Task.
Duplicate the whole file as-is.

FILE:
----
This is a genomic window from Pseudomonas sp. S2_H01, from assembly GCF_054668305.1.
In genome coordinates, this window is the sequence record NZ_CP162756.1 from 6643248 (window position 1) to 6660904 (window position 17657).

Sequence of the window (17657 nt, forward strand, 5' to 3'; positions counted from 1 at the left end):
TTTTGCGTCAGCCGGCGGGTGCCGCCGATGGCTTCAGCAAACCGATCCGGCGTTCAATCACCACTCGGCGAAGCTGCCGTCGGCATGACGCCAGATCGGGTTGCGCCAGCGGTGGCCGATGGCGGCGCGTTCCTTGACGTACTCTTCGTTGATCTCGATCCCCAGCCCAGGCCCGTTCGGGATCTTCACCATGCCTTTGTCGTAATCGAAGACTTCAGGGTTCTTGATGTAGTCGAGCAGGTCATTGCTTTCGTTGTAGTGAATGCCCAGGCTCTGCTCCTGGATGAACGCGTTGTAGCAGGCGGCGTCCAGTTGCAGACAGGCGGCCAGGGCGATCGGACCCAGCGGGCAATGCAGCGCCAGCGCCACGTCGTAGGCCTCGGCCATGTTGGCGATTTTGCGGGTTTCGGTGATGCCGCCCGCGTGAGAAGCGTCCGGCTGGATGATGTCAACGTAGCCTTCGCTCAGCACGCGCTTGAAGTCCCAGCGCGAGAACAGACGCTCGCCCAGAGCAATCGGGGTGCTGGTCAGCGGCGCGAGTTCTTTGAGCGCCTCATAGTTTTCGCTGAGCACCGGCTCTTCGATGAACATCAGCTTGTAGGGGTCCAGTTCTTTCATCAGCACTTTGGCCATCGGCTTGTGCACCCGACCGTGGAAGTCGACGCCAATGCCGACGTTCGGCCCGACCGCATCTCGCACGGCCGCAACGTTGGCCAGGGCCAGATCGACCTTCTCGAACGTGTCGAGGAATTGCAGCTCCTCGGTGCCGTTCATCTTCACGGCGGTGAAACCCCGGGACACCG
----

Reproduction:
This is a genomic window from Pseudomonas sp. S2_H01, from assembly GCF_054668305.1.
In genome coordinates, this window is the sequence record NZ_CP162756.1 from 6643248 (window position 1) to 6660904 (window position 17657).

Sequence of the window (17657 nt, forward strand, 5' to 3'; positions counted from 1 at the left end):
TTTTGCGTCAGCCGGCGGGTGCCGCCGATGGCTTCAGCAAACCGATCCGGCGTTCAATCACCACTCGGCGAAGCTGCCGTCGGCATGACGCCAGATCGGGTTGCGCCAGCGGTGGCCGATGGCGGCGCGTTCCTTGACGTACTCTTCGTTGATCTCGATCCCCAGCCCAGGCCCGTTCGGGATCTTCACCATGCCTTTGTCGTAATCGAAGACTTCAGGGTTCTTGATGTAGTCGAGCAGGTCATTGCTTTCGTTGTAGTGAATGCCCAGGCTCTGCTCCTGGATGAACGCGTTGTAGCAGGCGGCGTCCAGTTGCAGACAGGCGGCCAGGGCGATCGGACCCAGCGGGCAATGCAGCGCCAGCGCCACGTCGTAGGCCTCGGCCATGTTGGCGATTTTGCGGGTTTCGGTGATGCCGCCCGCGTGAGAAGCGTCCGGCTGGATGATGTCAACGTAGCCTTCGCTCAGCACGCGCTTGAAGTCCCAGCGCGAGAACAGACGCTCGCCCAGAGCAATCGGGGTGCTGGTCAGCGGCGCGAGTTCTTTGAGCGCCTCATAGTTTTCGCTGAGCACCGGCTCTTCGATGAACATCAGCTTGTAGGGGTCCAGTTCTTTCATCAGCACTTTGGCCATCGGCTTGTGCACCCGACCGTGGAAGTCGACGCCAATGCCGACGTTCGGCCCGACCGCATCTCGCACGGCCGCAACGTTGGCCAGGGCCAGATCGACCTTCTCGAACGTGTCGAGGAATTGCAGCTCCTCGGTGCCGTTCATCTTCACGGCGGTGAAACCCCGGGACACCG